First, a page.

The court a quo did not err in giving credence to complainant's testimony. No person would submit herself to medical examination and undergo the humiliation of a public trial to testify on her ordeal if it is not because she is seeking vindication for an injustice.[11] There was no showing that complainant was impelled by ill motive to testify falsely against accused-appellant, who is her uncle.

Accused-appellant's claim that the charge is politically motivated is untenable. It is not only self-serving but also uncorroborated to merit any consideration at all. There is thus no basis for finding the trial court to have been moved by bias, partiality, or grave abuse of discretion in giving credence to the testimony of complainant.

The alleged inconsistencies in complainant's affidavit dated March 4, 1998 are but minor and inconsequential. They bolster the truthfulness of her claim rather than detract from it.[12] In any event, it has been held that whenever there is inconsistency between the affidavit and the testimony of a witness in court, the testimony commands greater weight. This is because affidavits, which are taken ex parte, are inferior to testimony given in court, the former being incomplete and oftentimes inaccurate because of suggestions or want of specific inquiries.[13]

Moreover, conviction for rape may be based on circumstantial evidence when the victim cannot testify on the actual commission of the rape because she was unconscious when the act was committed, provided that more than one circumstance is duly proved and the totality or the unbroken chain of the circumstances proven lead to no other logical conclusion than appellant's guilt.[14] In this case, complainant's positive identification of accused-appellant as her assailant leaves no doubt of the fact that accused-appellant violated her while she was unconscious. The use of force and intimidation, as alleged in the information, in committing the crime has been sufficiently established. The evidence shows that accused-appellant poked a knife at complainant, warning her not to shout or else she would be killed, then boxed her in the stomach and legs, and succeeded in ravishing her. It has been held that the display of a knife is sufficient to bring a woman to submission, much more so when actual force is applied on her.[15]

Nor is there merit in accused-appellant's alibi considering his positive identification by complainant as the latter's assailant, let alone the fact that his residence, where he claimed he was on the night in question, is only one house away from that of his victim. For alibi to prosper, it is not enough for the accused to prove that he was somewhere else when the crime was committed. He must prove that it was physically impossible for him to have been at the scene of the crime.[16]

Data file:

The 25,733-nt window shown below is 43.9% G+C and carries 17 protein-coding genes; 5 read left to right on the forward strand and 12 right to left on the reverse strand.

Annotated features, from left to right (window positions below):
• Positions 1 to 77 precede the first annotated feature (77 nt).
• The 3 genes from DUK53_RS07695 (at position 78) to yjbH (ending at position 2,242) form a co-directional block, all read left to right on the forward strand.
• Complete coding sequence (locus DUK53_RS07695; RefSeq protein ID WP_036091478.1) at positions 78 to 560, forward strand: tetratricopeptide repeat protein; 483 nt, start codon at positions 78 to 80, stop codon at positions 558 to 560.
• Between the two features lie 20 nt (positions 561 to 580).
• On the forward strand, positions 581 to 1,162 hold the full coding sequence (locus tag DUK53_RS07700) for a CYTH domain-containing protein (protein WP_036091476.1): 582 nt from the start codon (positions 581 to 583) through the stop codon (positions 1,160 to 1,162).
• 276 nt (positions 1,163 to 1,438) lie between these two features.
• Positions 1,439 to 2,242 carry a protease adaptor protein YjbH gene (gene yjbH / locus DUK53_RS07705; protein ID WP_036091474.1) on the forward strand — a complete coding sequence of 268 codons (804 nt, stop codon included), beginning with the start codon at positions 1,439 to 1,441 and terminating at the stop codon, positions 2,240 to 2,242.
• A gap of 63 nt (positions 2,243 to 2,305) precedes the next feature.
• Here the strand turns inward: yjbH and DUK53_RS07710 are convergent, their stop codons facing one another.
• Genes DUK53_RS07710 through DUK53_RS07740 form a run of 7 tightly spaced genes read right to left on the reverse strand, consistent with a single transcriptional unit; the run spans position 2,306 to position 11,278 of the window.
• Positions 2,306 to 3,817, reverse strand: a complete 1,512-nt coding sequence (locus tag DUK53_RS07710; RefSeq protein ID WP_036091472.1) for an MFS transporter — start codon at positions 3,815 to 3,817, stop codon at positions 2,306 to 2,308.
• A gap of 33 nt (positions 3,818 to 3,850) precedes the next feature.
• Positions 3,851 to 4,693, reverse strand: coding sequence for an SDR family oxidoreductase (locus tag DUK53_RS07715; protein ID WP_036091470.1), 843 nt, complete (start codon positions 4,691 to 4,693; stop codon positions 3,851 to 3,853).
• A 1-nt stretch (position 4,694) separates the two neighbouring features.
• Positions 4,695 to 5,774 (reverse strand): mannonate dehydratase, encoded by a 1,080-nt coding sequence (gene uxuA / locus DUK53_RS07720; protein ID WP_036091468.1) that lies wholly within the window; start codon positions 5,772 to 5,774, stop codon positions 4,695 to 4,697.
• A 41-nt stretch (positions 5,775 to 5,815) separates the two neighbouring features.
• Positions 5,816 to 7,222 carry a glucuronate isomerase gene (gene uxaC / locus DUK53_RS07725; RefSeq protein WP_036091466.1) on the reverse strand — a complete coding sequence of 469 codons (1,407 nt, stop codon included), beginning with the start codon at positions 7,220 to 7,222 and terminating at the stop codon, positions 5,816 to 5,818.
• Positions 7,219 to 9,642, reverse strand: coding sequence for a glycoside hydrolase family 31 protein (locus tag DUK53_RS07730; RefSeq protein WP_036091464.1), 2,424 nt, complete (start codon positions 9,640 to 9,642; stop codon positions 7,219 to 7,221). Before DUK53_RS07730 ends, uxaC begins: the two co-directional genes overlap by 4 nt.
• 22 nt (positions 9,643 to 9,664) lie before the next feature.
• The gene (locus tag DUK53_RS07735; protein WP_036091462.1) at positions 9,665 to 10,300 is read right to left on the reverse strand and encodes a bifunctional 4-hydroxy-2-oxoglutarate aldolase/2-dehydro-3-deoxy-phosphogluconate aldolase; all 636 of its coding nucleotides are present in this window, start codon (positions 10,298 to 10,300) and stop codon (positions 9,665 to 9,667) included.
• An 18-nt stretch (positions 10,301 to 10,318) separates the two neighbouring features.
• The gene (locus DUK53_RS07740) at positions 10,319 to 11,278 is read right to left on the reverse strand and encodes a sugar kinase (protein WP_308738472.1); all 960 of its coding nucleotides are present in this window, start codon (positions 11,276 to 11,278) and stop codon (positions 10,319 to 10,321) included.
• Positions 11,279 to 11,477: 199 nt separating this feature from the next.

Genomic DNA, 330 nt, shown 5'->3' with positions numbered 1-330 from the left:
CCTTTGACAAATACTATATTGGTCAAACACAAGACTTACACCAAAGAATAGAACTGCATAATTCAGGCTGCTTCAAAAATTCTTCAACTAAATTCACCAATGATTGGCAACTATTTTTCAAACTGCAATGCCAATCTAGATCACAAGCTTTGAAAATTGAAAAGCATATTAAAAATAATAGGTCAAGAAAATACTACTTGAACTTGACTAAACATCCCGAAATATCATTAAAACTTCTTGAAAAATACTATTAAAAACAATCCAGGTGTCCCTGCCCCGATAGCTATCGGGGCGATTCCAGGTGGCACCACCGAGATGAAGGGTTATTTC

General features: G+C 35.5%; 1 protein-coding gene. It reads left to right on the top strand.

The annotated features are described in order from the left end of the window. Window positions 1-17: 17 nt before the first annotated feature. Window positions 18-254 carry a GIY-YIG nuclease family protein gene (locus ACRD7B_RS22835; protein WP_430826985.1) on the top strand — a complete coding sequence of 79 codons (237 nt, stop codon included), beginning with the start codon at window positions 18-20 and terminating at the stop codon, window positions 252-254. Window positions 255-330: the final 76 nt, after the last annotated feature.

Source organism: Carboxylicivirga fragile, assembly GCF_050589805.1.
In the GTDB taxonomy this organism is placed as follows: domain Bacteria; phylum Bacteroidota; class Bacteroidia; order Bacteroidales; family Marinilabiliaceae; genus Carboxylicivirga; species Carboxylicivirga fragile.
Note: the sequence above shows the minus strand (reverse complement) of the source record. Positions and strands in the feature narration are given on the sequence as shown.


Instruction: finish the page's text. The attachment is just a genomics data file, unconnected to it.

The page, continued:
For the foregoing reasons, we find no reason to reverse the appealed decision. However, in line with the current rulings, the indemnity awarded to complainant should be reduced to P50,000.00.[17] On the other hand, moral damages in the amount of P50,000.00 should also be awarded to complainant.[18]

WHEREFORE, the decision of the Regional Trial Court, Branch 55, Macabebe, Pampanga, finding accused-appellant Reynaldo Tolentino y Santos guilty of rape of Elena D. Duncil and sentencing him to suffer the penalty of reclusion perpetua, is AFFIRMED, with the MODIFICATION that the award of indemnity is reduced to P50,000.00 and accused-appellant is ordered to pay the additional amount of P50,000.00 as moral damages.


Bellosillo (Chairman,) Quisumbing, Buena, and De Leon, Jr., JJ., concur.

[1] Per Judge Reynaldo V. Roura.

[2] Rollo, p. 9.

[3] Exh. C.

[4] Exhs. A and A-1.

[5] TSN, pp. 4-11, Sept. 28, 1998.

[6] TSN, pp. 4-9, Apr. 12, 1999.

[7] Records, p. 105.

[8] Rollo, p. 15.

[9] Id., p. 33.

[10] People v. Dizon, 309 SCRA 669 (1999).

[11] People v. Sevilla, 320 SCRA 107 (1999); People v. Lacaba, 318 SCRA 301 (1999).

[12] People v. Padilla, 301 SCRA 265 (1999).

[13] People v. Estorco, G.R. No. 111941, Apr. 27, 2000.

[14] People v. Perez, 307 SCRA 276 (1999).

[15] People v. Reyes, 315 SCRA 563 (1999).

[16] People v. Rabang, Jr., 315 SCRA 451 (1999).

[17] E.g., People v. Lustre, G.R. No. 134562, Apr. 6, 2000; People v. Ferolino, G.R. No. 131730-31, Apr. 5, 2000.

[18] People v. Batoon, 317 SCRA 545 (1999).

Source: Supreme Court E-Library